Title: Above Us Only Sky
Author: Michele Young-Stone
Genre: Historical Fiction, Fiction, Fantasy. Magical Realism, Adult, Historical, Literary Fiction, Supernatural
Publisher: Simon & Schuster
Published: March 3, 2015
Page Amount: 256 pages
Blurb From Goodreads: On March 29, 1973, Prudence Eleanor Vilkas was born with a pair of wings molded to her back. Considered a birth defect, her wings were surgically removed, leaving only the ghost of them behind.
At fifteen years old, confused and unmoored, Prudence meets her long-estranged Lithuanian grandfather and discovers a miraculous lineage beating and pulsing with past Lithuanian bird-women, storytellers with wings dragging the dirt, survivors perched on radio towers, lovers lit up like fireworks, and heroes disguised as everyday men and women. Prudence sets forth on a quest to discover her ancestors, to grapple with wings that only one other person can see, and ultimately, to find out where she belongs.
Why Read: As per usual, I found this book through Book Riot. What made me choose this book in particular was the mention of Lithuania. On both my mother’s and my father’s side, roots reach back to this Baltic country that no one knows a thing about. Add in a mention of children born with wings and a touch of Soviet nostalgia, and there was almost no chance that I wouldn’t read it.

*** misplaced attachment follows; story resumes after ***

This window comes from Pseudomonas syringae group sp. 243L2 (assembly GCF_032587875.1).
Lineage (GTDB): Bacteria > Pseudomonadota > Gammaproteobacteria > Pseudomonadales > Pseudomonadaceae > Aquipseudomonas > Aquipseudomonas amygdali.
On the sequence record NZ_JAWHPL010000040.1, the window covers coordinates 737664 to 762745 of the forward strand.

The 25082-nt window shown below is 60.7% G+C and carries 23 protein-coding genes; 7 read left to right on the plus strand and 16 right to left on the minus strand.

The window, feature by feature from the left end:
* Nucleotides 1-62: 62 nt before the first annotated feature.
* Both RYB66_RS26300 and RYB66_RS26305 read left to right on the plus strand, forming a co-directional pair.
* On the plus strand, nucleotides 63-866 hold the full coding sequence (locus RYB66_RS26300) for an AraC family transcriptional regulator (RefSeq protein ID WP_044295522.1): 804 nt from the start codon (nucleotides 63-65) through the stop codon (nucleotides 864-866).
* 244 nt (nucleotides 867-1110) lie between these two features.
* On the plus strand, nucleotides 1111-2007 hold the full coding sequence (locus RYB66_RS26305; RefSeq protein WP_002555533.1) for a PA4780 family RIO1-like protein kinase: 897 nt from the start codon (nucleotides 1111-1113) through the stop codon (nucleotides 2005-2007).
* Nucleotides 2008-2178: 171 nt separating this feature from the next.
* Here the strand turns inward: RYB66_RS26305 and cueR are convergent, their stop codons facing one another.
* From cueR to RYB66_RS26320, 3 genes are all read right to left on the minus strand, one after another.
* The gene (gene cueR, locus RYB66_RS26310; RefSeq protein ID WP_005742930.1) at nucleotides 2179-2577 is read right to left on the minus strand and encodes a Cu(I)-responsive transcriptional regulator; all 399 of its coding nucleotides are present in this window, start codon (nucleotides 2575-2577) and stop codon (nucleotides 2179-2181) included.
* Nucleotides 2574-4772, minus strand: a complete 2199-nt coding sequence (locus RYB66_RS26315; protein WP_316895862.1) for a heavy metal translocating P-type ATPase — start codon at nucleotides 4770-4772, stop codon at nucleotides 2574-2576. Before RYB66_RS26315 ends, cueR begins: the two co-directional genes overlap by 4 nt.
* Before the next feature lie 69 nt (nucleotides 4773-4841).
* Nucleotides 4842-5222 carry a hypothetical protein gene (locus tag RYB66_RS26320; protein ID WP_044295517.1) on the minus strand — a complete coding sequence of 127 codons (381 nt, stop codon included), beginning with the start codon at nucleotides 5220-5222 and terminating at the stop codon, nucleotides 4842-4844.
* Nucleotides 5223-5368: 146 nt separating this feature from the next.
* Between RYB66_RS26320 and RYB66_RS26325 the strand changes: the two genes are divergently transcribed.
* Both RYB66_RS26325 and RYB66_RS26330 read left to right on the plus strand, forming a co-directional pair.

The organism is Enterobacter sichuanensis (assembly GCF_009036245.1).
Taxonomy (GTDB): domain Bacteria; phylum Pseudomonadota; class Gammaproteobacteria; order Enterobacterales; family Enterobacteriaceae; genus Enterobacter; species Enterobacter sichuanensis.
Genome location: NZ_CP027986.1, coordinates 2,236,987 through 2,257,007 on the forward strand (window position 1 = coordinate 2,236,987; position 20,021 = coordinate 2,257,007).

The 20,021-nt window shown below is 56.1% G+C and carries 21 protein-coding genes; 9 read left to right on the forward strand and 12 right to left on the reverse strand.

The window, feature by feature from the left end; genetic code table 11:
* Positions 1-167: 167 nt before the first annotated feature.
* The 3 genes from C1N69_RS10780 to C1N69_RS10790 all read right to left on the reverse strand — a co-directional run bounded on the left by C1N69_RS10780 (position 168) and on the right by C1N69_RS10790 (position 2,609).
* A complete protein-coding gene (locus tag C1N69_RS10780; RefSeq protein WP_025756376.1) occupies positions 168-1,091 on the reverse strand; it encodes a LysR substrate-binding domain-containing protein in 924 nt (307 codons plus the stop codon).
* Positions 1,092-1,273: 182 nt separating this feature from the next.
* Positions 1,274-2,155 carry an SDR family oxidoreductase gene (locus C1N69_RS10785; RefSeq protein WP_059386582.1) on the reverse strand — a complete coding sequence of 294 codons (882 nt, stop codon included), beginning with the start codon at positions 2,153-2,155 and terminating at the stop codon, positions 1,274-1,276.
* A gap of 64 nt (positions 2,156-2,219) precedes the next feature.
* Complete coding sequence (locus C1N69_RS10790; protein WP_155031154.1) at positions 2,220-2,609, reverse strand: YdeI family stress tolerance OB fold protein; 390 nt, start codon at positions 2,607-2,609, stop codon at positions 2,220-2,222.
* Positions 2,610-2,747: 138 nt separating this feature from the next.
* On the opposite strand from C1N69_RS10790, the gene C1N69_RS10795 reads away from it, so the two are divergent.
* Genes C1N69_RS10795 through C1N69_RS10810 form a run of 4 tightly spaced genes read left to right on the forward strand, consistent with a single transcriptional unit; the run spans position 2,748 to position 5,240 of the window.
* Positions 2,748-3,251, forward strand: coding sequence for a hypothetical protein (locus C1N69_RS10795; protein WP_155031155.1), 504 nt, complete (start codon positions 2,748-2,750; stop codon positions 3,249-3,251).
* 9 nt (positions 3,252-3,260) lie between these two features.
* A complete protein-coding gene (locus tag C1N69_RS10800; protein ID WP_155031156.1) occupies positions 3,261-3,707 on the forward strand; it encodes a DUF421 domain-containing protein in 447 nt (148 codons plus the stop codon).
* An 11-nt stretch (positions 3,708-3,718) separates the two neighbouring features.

Review: This book starts with a death: the death of the Old Man. From there, everything circles around this event, and how the people in the story came to be there – where did his wife come from, how have his children explored America, what happened to his grandchild, what happens now? Structurally, I was wary – but happily, my worries were quickly assuaged away by the (somehow) smooth transitions between the past and present parts of this family.
Part of what I felt made this book so relatable was the sense of loss that permeates throughout every time period. Whether the subject is Nazi Germany, Soviet Germany or current-day loss of a marriage or of a best friend, this book has some kind of second sense for depicting loss. Disclaimer: I found myself quietly sobbing as it finished, because the book has a sense of inevitability. As it neared to the end, each story began to wrap up, and far from being pleased, it felt as though someone was ripping out my heart.
The cast of characters is richly diverse, and with each new introduction, I added yet another attachment to another person, whose story is so inexorably entwined with Prudence, the main character. Prudence’s story, merged to a larger level, the Lithuanian story is one that is not told often, and each character (while not necessarily Lithuanian) adds one more bit to the pool of knowledge as the country is taken over by larger powers who dismiss the smaller characters who fear war, and even those who long for death.
While not a huge part of the story itself, the added element of lost physical wings adds another dimension to the story about growing into yourself, regardless of your deformities. Perhaps it was a smaller aspect rather than the main plot, but I personally felt Prudence’s development of mourning towards a place of acceptance was extremely touching. Verdict: Read.
Rating: 5/5 Stars